How to do Virabhadrasana A
The Sanskrit Virabhadrasana means fierce Warrior Pose, named after the warrior called Virabhadra and asana means pose. There are three variations of Virabhadrasana Warrior Pose; A, B and C. Virabhadrasana A has the arms raised above the head and hips square to the front.
Virabhadrasana A is a wonderful pose as it helps to strengthen the legs and open the shoulders and chest. It is a very energizing and powerful pose. The arms and gaze reaching up as if ascending upwards giving the pose a lighteness, yet the steady grounding of the feet in Virabhadrasana A creates a strong, steady and powerful pose. Virabhadrasana A can also increase the confidence and help with balancing both the body and the mind.
How to correctly practice Virabhadrasana A
Starting from the foundations; in the case of Virabhadrasana the feet. In Virabhadrasana A the front foot points forward 90 degrees and the back foot toes point out to the side at 45 degree angle, heels are in line.The practitioner must press into the little toe of the back foot and rotate the heel clockwise. This is the traditional position. For most people using this foot positioning makes it very difficult to square the hips. It requires a spiral rotation in the leg, meaning that the hip is naturally in external rotation but by squaring the hips we have created an internal rotation intention. This can also put pressure on the knee if not done correctly. So it best to work at the appropriate level and position.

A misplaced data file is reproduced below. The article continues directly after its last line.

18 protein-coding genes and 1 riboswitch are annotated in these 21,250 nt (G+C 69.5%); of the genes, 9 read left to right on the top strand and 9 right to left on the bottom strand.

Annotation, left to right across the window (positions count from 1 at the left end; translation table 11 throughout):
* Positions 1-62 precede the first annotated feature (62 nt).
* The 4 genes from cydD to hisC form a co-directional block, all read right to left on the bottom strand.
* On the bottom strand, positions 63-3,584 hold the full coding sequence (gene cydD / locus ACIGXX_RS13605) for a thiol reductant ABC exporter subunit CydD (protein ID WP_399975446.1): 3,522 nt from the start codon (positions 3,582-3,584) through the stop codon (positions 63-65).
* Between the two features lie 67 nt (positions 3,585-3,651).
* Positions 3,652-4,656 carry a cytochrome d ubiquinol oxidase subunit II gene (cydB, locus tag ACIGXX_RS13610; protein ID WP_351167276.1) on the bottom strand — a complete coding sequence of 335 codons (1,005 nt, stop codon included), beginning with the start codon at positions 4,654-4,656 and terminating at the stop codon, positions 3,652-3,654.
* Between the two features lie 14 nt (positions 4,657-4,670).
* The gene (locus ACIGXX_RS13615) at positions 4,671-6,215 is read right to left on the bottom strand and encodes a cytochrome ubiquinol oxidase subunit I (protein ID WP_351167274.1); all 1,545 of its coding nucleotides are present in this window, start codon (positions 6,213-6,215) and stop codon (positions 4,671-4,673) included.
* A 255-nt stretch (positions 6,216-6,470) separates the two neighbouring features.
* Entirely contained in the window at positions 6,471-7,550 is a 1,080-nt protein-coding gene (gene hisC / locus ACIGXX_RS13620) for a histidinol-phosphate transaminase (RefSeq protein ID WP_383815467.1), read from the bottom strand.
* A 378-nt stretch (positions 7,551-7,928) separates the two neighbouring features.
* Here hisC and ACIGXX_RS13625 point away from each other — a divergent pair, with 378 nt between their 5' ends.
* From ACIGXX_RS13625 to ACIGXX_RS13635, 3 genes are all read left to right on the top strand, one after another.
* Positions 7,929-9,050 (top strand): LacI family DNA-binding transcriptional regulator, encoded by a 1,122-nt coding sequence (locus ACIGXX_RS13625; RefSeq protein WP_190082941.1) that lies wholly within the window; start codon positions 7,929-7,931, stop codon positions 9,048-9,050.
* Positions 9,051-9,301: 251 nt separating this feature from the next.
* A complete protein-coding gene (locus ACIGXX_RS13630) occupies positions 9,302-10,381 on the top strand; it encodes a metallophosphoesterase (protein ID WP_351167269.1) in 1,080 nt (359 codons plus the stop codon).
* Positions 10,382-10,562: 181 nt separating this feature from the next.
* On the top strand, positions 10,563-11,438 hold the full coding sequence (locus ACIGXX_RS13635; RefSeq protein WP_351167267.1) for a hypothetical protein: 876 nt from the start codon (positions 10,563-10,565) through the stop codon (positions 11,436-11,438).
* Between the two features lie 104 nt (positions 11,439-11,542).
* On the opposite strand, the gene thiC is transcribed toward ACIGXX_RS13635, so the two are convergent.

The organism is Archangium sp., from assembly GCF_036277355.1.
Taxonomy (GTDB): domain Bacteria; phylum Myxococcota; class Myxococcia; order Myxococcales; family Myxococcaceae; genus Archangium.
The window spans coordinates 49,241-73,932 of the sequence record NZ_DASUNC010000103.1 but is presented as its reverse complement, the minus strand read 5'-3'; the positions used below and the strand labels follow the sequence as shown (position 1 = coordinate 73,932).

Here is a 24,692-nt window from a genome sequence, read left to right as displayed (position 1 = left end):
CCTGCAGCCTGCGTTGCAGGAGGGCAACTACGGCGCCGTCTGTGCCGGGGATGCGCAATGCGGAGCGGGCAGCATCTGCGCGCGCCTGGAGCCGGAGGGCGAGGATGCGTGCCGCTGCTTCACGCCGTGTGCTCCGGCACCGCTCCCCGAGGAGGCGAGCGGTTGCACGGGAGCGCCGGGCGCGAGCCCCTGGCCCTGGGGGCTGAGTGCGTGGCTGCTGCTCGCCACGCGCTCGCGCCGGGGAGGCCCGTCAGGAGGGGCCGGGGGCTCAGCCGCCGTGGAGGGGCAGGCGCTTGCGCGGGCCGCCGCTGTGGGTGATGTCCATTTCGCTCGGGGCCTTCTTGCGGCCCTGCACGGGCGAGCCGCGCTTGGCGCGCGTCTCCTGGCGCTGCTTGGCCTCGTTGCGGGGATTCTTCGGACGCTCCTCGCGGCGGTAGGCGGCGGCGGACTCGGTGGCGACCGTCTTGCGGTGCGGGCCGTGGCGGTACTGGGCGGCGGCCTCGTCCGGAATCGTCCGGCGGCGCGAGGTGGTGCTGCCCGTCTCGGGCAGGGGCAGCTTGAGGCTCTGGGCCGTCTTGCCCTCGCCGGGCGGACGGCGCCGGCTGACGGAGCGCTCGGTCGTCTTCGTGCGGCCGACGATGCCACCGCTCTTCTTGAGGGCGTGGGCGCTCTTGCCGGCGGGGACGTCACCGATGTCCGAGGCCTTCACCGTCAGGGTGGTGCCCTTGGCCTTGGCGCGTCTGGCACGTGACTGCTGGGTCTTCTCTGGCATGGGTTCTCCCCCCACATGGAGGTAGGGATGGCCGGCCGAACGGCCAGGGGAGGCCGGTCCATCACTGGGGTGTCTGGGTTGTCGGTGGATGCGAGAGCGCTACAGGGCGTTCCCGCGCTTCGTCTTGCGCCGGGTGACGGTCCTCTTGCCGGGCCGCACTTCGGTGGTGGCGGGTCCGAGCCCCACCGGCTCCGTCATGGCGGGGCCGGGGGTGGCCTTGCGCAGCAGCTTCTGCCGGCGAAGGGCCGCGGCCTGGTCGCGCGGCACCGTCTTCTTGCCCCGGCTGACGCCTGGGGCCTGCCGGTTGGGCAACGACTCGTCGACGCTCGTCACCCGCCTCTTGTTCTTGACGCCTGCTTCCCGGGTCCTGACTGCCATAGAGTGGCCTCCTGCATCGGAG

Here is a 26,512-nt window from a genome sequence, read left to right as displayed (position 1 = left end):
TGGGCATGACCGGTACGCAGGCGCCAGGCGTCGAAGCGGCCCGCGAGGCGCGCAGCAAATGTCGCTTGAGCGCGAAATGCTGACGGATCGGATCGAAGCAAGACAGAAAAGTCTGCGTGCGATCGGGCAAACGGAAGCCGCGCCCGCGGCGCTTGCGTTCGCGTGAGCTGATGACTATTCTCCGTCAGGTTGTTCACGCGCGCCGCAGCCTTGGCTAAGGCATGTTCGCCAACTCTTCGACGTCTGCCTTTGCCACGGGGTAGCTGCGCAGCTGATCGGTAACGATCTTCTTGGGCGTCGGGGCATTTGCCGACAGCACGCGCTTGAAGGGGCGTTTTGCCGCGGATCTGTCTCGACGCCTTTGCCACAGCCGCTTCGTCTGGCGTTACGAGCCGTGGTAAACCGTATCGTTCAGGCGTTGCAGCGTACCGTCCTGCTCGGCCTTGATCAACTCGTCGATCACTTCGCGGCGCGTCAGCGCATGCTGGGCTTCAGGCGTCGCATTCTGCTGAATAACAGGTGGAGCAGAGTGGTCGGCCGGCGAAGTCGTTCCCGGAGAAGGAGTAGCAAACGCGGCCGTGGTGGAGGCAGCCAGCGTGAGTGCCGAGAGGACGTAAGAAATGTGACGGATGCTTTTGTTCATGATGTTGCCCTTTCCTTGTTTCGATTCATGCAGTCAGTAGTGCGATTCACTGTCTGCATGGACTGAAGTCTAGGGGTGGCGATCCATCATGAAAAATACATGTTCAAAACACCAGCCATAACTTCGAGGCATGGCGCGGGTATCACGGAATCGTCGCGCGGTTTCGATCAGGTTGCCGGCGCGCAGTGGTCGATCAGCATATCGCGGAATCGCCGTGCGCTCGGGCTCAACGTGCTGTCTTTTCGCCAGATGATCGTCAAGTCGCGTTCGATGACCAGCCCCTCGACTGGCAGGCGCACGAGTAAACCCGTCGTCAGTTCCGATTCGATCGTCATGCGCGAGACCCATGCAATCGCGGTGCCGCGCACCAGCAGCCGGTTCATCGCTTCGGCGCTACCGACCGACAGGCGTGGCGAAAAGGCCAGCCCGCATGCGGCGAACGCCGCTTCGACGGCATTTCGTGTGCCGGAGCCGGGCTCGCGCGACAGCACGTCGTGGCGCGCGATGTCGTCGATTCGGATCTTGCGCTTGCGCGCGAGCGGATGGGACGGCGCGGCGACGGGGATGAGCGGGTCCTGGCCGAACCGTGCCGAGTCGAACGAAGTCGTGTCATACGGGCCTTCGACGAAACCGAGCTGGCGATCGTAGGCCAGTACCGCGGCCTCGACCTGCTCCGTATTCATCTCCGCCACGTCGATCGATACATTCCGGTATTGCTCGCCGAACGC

Therefore, we suggest that beginners or those with knee problems lift the heel, leaving the ball of the foot pressing into the mat. The practitioner must activate the back heel sending it backwards. This will help to square the hips to the front.
The front knee is bent at 90 degree to the floor and must not come in front of the toes. For those with knee problems or beginners, the knee should remain exactly above the ankle. This helps the joint to be in a healthy position. The more the knee is in front of the ankle the more the weight and pressure moves forward into the knee. The heel of the front foot should press down into the ground. The thighs should be engaged in this position.
On the Inhale the practitioner must raise the arms straight above the head. In the full position the hands press together, both arms are straight and elbows locked. Gaze or dristi is upwards to the thumbs. For those with tight shoulders it may not be possible to bring the hands together without the elbows bending. If this is the case then the arms may remain up but with a space between them, in line with the shoulders.
In Virabhadrasana A when the gaze is lifted upwards there should be no compression of the back of the neck. It is better to bring the intention of looking up by tilting the chin up rather than dropping the head back. This will save the neck from compression. A practitioner who already has some neck issues or compression may simply look forwards.
Once the arms and gaze point are correct we come back to the shoulder positioning. A common mistake is to hunch the shoulders upwards. Whilst the arms are reaching up there is space between the shoulders and the ears. So, relax the shoulders!
The upper back or thoracic spine bends backwards here. Whilst we do not want to encourage any extra curvature in the lower back or lumbar spine. This bend of the upper back leads to an opening in the chest. Here it is common to see the lower frontal ribs pop out. To control this in Virabhadrasana the practitioner must engage the abdomen, which is being stretched and gently tuck in the lower ribs. This in turn also helps to protect the lower back from overarching.